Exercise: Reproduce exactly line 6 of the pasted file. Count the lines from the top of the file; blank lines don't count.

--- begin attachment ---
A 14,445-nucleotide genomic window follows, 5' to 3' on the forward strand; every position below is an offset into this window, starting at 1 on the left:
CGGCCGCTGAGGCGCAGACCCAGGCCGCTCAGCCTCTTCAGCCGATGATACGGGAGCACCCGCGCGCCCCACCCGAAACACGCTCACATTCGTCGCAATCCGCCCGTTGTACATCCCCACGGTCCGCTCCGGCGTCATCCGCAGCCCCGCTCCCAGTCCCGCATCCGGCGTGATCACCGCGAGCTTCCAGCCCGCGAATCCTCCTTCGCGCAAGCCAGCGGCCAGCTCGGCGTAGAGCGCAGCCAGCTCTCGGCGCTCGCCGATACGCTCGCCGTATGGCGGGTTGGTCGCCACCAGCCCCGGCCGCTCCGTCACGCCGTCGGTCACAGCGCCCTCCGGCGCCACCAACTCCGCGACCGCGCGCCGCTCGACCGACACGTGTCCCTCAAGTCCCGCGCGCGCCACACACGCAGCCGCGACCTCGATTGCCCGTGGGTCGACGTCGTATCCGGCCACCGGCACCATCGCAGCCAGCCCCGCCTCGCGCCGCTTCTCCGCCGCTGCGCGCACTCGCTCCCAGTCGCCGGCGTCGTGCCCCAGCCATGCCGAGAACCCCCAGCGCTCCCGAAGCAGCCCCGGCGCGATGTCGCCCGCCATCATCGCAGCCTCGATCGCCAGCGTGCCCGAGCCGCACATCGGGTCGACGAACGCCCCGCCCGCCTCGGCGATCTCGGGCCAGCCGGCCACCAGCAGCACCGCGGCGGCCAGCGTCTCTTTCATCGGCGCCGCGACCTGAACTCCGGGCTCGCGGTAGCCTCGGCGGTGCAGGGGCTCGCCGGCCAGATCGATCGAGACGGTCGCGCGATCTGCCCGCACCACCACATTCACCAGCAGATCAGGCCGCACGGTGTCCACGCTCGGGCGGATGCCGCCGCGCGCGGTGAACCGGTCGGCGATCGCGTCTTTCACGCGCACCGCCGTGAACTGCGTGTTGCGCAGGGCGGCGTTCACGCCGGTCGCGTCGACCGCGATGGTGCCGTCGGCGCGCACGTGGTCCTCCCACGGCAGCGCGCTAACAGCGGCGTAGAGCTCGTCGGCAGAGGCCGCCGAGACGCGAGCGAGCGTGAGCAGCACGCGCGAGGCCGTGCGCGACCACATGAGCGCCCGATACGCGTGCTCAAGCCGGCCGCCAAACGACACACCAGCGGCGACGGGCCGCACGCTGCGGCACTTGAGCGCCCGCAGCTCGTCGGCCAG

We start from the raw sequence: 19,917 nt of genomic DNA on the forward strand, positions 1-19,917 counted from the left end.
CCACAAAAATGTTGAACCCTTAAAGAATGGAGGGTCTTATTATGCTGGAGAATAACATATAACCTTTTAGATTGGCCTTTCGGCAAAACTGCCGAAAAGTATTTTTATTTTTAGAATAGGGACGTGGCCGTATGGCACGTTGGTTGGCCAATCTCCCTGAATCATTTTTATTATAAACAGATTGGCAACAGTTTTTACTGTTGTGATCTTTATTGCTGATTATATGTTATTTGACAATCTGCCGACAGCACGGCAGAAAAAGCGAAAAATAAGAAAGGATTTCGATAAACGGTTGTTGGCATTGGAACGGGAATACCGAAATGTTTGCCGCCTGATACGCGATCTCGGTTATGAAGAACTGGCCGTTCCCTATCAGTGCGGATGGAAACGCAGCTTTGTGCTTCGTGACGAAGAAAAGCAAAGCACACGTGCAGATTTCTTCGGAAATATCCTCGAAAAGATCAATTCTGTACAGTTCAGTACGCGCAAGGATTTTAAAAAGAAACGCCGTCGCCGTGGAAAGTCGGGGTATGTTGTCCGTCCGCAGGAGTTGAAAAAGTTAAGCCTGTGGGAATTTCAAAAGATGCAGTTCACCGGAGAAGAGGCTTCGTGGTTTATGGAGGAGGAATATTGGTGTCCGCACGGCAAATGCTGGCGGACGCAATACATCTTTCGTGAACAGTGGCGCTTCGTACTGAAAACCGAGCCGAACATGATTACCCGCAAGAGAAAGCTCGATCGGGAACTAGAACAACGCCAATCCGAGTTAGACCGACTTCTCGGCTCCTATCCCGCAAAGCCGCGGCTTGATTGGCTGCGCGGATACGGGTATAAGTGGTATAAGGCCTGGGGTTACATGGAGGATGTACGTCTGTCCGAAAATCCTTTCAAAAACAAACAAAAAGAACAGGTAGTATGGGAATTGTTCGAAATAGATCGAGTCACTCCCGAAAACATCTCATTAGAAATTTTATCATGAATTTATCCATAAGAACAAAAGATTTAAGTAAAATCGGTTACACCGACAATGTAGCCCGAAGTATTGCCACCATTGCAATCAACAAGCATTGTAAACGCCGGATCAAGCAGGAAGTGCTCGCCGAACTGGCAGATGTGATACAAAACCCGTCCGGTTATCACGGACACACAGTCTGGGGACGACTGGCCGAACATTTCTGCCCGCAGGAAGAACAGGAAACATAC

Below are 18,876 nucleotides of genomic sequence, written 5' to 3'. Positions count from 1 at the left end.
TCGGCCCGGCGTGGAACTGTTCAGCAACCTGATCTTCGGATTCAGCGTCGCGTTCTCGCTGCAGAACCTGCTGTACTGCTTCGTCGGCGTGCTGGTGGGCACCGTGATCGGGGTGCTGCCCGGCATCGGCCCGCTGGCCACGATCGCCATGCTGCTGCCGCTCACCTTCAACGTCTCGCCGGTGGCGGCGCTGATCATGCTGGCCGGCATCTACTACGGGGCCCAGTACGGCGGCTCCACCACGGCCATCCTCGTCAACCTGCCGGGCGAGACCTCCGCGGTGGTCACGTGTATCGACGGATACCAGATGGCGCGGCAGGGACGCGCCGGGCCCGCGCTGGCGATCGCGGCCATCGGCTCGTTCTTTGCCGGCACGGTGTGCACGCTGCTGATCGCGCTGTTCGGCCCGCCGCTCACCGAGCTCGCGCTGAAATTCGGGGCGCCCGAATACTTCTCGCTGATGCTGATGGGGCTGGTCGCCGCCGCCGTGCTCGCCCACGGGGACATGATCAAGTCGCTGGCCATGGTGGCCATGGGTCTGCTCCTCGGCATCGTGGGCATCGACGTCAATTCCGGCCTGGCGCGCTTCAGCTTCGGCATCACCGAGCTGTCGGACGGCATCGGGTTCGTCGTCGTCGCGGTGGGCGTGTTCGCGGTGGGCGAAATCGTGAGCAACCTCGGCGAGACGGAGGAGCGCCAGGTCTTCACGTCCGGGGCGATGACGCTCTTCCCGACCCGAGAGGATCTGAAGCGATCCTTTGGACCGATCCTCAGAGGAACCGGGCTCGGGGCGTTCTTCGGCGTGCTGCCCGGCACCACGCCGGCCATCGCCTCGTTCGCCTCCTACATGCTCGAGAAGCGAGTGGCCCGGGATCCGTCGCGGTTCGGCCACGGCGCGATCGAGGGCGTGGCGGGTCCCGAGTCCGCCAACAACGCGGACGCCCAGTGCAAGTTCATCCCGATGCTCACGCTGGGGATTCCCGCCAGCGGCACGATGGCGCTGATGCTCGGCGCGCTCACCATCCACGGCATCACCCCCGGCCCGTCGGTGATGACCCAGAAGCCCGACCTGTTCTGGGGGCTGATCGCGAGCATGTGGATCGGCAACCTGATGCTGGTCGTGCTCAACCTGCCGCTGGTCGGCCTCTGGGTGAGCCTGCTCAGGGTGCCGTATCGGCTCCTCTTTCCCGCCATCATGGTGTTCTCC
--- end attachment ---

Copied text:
TCGGCCCGGCGTGGAACTGTTCAGCAACCTGATCTTCGGATTCAGCGTCGCGTTCTCGCTGCAGAACCTGCTGTACTGCTTCGTCGGCGTGCTGGTGGGCACCGTGATCGGGGTGCTGCCCGGCATCGGCCCGCTGGCCACGATCGCCATGCTGCTGCCGCTCACCTTCAACGTCTCGCCGGTGGCGGCGCTGATCATGCTGGCCGGCATCTACTACGGGGCCCAGTACGGCGGCTCCACCACGGCCATCCTCGTCAACCTGCCGGGCGAGACCTCCGCGGTGGTCACGTGTATCGACGGATACCAGATGGCGCGGCAGGGACGCGCCGGGCCCGCGCTGGCGATCGCGGCCATCGGCTCGTTCTTTGCCGGCACGGTGTGCACGCTGCTGATCGCGCTGTTCGGCCCGCCGCTCACCGAGCTCGCGCTGAAATTCGGGGCGCCCGAATACTTCTCGCTGATGCTGATGGGGCTGGTCGCCGCCGCCGTGCTCGCCCACGGGGACATGATCAAGTCGCTGGCCATGGTGGCCATGGGTCTGCTCCTCGGCATCGTGGGCATCGACGTCAATTCCGGCCTGGCGCGCTTCAGCTTCGGCATCACCGAGCTGTCGGACGGCATCGGGTTCGTCGTCGTCGCGGTGGGCGTGTTCGCGGTGGGCGAAATCGTGAGCAACCTCGGCGAGACGGAGGAGCGCCAGGTCTTCACGTCCGGGGCGATGACGCTCTTCCCGACCCGAGAGGATCTGAAGCGATCCTTTGGACCGATCCTCAGAGGAACCGGGCTCGGGGCGTTCTTCGGCGTGCTGCCCGGCACCACGCCGGCCATCGCCTCGTTCGCCTCCTACATGCTCGAGAAGCGAGTGGCCCGGGATCCGTCGCGGTTCGGCCACGGCGCGATCGAGGGCGTGGCGGGTCCCGAGTCCGCCAACAACGCGGACGCCCAGTGCAAGTTCATCCCGATGCTCACGCTGGGGATTCCCGCCAGCGGCACGATGGCGCTGATGCTCGGCGCGCTCACCATCCACGGCATCACCCCCGGCCCGTCGGTGATGACCCAGAAGCCCGACCTGTTCTGGGGGCTGATCGCGAGCATGTGGATCGGCAACCTGATGCTGGTCGTGCTCAACCTGCCGCTGGTCGGCCTCTGGGTGAGCCTGCTCAGGGTGCCGTATCGGCTCCTCTTTCCCGCCATCATGGTGTTCTCC